Frank H. Goodyear, Jr., Welliver, New York: Rizzoli International Publications, Inc., 1985.

Nowhere is Welliver more at home than in the woods of his beloved Maine; attuned to nature’s ways, alert, respectful, his eyes probe deeply into its recesses. He is always struggling to see more, to unravel the mysteries, to understand the processes of nature. The landscape image is the core of Welliver’s painting. Without the image his painting would lose its meaning. On the other hand, his is a serious, lifelong commitment to modernist aesthetics. He has acknowledged that the vitality of the new representational movement among contemporary American artists, such as Philip Pearlstein, Alex Katz, and William Bailey, with whom he finds kinship, comes from immediate precedents. So often he has expressed his deep admiration for the work of Piet Mondrian, Jackson Pollock, Franz Kline, and Willem de Kooning.

As a student at the Yale School of Fine Arts in the mid-1950s, Welliver was surrounded by a cadre of “reductivists,” artists like Josef Albers and Burgoyne Diller. It was at Yale that Welliver first heard so much about the concerns of abstractionists, about pictorial means: process, structure, surface, the interaction of colour, the physical fact of the canvas. These teachings have left a lasting impression on Welliver, although even as a young student he sensed their limitations for himself.

By the early 1960s, gradually, hesitantly, Welliver brought his own understanding and passion for twentieth-century aesthetics to bear on the problems of real stimuli as a basis for painting. This awareness, abetted at the time by a move to rural Lincolnville, Maine, threw Welliver’s world to a completely new set of challenges. The basic challenge was to become a modern landscape painter.

Welliver’s commitment to large-scale painting is consummate; he has created a large body of work expressive of his artistic persona. He prefers painting on a grand scale. From his student days in Philadelphia, mere physical size in painting has meant a lot to Welliver. First, Benjamin West’s colossal Death on a Pale Horse (Pennsylvania Academy of the Fine Arts), later, the monumental Jacques Louis Davids in the Louvre in Paris greatly impressed him. Size alone, the romantic notion of “grand” painting, the appearance of moving rapidly through a form without losing it; these possibilities excited Welliver as he set his own directions.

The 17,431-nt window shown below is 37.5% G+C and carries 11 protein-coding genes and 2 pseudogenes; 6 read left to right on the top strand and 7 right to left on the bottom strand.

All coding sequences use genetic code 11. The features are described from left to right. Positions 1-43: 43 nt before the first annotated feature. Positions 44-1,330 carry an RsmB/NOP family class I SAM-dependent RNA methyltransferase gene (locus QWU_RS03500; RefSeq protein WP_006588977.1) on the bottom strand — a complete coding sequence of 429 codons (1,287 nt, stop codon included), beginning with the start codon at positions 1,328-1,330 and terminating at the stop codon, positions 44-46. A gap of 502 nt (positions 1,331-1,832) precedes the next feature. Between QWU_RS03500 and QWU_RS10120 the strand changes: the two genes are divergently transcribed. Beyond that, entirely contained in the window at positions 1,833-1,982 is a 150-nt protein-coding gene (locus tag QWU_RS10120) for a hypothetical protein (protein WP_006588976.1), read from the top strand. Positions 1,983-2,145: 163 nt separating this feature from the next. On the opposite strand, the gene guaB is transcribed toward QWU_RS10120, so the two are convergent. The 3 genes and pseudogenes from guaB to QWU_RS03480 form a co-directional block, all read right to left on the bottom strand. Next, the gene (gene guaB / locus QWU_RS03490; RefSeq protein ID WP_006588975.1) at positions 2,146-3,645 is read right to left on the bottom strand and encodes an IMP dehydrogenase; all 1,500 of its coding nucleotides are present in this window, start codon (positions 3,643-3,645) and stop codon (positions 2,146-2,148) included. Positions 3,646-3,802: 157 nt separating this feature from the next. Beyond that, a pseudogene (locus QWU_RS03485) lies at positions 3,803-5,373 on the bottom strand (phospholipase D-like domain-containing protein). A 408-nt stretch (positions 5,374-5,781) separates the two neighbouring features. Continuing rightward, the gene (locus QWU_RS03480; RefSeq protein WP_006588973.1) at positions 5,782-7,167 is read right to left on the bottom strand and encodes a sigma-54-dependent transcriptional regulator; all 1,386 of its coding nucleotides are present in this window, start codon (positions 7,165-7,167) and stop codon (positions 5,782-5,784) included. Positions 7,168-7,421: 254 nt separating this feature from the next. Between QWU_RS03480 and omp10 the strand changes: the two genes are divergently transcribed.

As a student in the early 1950s at the Philadelphia Museum, College of Art, Welliver experimented with almost every kind of abstract painting: analytical and synthetic cubist works, de Stijl, and anything else in an abstract style he was able to see. His “own paintings,” Cézannesque still lifes and landscapes, were tentative beginnings. He discovered the watercolours of the American John Marin (1870-1953) that he admired for their spareness and distinct personality; at the same time he discovered the delights of modern painting.

From the college of Art in Philadelphia, Welliver enrolled in the Yale School of Fine Arts, Yale University, attracted there to be able to study with Josef Albers and with many other celebrated teachers: Willem de Kooning, Burgoyne Diller, Ad Reinhardt, James Brooks, and Conrad Marcarelli, all of whom had come to Yale to be with Albers. As Welliver has said, at Yale, “the emphasis was entirely in the direction of abstract painting, International style architecture, and quantitative planning. I was there painting, as a student, abstract pictures which would fall loosely into the category of ‘color field.’ It was curiously in this context that the first glimmer of a new approach to figurative painting occurred to me.”

That “glimmer” would take time to mature as Welliver, eager to try his hand at anything new, worked his way through an assortment of different media, including tar, and processes including pumice, sticks and knives, not even sure then whether he wanted to paint or approach the art experience in some different way. He remembers the time in the late 1950s as confusing and desperate. The notion of the work ethic, which he had been steeped in as a boy growing up in Millville, Pennsylvania, and which he still values, was in direct confrontation with the ideas of permissiveness and spontaneity, ideas popular in the art world since the turn of the century.